Recently, we've been working hard on a solution to improve the testability of Java EE, and particularly JBoss AS. I'm pleased to say that a critical piece of puzzle, Arqullian, is now available. Congratulations to Aslak and the Arquillian team for releasing the first alpha of Arquillian! You can read more about Arquillian's mission, and our plans for Java EE testing below; alternatively, there are some quick links at the bottom if you want to dive right in.
In part 1 of this article,
we learnt how to create a new Google App Engine project in Eclipse,
integrate the Weld and JSF libraries, run the project locally and finally how to deploy it to the GAE production
environment. This second part will look at some of the issues faced when developing a GAE application,
particularly when coming from a Java EE development background.
In preparation for the release of Weld 1.0.1 on February 19th, we've pushed out a full distribution of Weld 1.0.1-CR2 for final inspection. It's based on the proposed CDI 1.0-SP1 API. Grab it, test it, play with it, give us feedback, let us know if it gets your stamp of approval. You can find direct download links at the bottom of this post or you can pull the artifacts from the Maven Central Repository.
The initiative to create Weld archetypes has had a further reaching impact than just the community of developers interested in using CDI (via Weld). A recent entry on the Sonatype blog, titled Maven Archetypes and Nexus: “There is No Faster Way”, cites the Weld archetypes as:
Ok maybe it's not a minefield, but there's still quite a few gotchas when trying to build a Weld application to run in Google App Engine. Since I'm currently renovating my house I decided that it would be fun to blog about the experience (a software guy doing physical labour? weird!!) and it only made sense to kick the GAE tyres to see what all the hype was about. Google have done a great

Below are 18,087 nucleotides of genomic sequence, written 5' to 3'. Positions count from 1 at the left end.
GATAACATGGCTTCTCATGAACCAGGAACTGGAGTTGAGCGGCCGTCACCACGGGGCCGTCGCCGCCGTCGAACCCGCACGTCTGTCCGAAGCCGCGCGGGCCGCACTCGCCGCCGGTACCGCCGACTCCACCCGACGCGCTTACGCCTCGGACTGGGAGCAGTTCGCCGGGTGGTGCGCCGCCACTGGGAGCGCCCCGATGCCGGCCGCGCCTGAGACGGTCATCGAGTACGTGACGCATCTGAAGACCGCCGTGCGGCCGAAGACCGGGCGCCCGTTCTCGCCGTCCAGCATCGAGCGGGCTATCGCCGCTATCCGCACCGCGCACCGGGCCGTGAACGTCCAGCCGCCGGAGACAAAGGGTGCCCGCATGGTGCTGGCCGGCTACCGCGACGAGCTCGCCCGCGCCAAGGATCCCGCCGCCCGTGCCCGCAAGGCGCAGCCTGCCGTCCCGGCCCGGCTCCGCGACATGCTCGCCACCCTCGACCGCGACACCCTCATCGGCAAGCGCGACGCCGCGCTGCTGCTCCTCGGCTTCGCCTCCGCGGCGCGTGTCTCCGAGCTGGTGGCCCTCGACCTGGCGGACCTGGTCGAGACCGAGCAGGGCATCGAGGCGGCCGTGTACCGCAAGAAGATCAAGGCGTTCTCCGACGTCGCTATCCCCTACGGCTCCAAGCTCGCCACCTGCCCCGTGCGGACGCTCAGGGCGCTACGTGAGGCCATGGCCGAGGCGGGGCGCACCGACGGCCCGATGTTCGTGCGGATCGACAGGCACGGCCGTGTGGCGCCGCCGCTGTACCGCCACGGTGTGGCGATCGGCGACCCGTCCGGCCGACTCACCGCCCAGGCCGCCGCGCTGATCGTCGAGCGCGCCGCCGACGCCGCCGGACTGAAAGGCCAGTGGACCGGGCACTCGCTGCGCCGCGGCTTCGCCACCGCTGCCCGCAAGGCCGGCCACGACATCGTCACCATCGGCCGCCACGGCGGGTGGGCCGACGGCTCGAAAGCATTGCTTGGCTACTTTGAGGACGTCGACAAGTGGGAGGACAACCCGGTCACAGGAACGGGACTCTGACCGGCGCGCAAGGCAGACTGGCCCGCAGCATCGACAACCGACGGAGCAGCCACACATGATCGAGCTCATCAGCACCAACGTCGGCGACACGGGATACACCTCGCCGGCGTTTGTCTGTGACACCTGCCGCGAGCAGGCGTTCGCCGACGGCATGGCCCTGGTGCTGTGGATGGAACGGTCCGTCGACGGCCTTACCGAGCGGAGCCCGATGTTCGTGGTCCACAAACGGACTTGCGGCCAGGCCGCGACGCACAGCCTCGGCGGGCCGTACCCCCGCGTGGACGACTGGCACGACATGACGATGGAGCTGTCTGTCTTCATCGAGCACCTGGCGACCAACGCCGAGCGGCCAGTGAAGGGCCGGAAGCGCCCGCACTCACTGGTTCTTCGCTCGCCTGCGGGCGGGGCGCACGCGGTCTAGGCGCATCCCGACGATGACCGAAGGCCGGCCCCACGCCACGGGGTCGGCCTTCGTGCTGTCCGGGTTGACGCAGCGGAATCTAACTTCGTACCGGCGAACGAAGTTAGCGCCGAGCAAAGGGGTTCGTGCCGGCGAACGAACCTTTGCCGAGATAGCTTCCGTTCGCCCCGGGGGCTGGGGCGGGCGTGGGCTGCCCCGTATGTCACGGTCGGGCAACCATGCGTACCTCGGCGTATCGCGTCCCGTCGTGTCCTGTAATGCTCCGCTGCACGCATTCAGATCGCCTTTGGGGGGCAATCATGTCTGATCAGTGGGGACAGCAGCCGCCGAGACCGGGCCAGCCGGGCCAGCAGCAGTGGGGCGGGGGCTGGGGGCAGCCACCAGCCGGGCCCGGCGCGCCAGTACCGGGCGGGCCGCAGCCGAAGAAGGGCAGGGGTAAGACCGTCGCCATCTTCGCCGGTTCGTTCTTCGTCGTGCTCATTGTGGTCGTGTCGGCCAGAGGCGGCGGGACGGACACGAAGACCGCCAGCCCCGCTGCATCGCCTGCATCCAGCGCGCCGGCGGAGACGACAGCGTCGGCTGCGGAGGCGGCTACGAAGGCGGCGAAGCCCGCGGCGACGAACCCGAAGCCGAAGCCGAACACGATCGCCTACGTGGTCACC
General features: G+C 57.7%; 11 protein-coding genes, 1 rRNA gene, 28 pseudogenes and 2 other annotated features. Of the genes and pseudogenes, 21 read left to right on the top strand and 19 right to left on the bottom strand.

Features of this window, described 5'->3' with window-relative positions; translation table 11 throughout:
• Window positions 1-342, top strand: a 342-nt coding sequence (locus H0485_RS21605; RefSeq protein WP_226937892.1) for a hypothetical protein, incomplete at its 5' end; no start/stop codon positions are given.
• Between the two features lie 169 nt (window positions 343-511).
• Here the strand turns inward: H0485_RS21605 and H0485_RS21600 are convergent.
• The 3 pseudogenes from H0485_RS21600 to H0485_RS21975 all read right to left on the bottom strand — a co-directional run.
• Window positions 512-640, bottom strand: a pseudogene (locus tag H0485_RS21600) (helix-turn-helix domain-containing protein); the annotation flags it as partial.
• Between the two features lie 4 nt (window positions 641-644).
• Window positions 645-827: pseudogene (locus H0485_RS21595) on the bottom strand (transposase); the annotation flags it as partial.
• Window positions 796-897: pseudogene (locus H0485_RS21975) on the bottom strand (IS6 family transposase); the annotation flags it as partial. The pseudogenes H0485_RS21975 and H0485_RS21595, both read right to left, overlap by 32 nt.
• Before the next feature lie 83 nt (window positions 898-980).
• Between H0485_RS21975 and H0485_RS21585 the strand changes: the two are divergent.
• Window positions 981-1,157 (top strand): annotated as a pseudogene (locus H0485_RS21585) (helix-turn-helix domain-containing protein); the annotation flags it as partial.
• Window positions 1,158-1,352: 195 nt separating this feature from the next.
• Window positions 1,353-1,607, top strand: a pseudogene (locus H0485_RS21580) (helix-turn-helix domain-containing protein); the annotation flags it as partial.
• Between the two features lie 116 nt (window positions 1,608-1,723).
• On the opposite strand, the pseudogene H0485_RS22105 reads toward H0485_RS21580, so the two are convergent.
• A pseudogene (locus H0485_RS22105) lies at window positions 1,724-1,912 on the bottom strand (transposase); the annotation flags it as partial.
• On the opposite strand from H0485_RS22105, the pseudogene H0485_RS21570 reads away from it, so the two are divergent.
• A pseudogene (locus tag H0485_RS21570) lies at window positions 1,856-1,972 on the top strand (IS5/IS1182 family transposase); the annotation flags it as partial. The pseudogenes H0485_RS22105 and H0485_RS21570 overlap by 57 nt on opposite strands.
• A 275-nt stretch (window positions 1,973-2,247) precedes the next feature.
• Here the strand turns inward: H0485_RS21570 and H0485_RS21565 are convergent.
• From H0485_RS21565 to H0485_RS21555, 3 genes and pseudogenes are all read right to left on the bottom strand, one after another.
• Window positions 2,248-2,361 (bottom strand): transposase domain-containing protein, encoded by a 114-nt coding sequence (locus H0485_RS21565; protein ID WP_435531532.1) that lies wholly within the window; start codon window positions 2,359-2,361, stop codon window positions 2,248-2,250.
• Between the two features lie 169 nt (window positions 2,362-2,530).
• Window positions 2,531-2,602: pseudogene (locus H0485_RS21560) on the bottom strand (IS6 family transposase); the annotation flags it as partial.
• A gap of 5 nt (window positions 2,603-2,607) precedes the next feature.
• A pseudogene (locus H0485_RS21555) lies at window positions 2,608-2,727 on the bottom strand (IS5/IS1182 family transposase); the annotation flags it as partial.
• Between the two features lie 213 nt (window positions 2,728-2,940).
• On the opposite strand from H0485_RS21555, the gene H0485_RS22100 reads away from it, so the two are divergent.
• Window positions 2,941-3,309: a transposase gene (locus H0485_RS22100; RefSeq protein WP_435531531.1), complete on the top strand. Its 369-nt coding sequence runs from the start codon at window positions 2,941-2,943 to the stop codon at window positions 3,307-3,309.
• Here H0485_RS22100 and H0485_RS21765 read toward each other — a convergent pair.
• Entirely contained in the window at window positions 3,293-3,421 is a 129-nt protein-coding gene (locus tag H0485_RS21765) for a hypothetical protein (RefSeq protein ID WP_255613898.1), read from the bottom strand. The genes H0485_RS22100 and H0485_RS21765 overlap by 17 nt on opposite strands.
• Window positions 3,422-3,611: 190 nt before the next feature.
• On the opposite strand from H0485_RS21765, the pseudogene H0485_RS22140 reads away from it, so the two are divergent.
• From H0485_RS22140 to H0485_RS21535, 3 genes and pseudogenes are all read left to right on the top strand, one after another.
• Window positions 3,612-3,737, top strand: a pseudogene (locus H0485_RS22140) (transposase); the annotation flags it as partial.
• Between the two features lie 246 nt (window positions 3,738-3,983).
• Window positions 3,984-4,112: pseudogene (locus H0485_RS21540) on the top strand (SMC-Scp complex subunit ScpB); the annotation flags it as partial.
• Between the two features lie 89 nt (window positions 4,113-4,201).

job providing a richly featured cloud platform with plenty of good documentation and a helpful online community, and the free quotas they provide are more than enough for the average low traffic web site.
Since the release of Weld and Java EE 6, there's been a heap of activity in the Weld user forum, and especially a lot of questions about problems related to framework development. You can do some kinds of generic programming in CDI just using managed beans, producer methods and InjectionPoint. But if you want to get serious, you're eventually going to have to embrace the portable extension SPI. Here's a couple of examples of how people are using this SPI.
The Weld team has recently collaborated with members of the community, most notably Steven Boscarine, to provide you with a set of Maven archetypes that get you developing with CDI and JSF 2 in a jiffy. Today we are announcing that the 1.0.0-BETA1 version of the archetypes are available in the Maven Central Repository. Consider it a holiday present from us ;)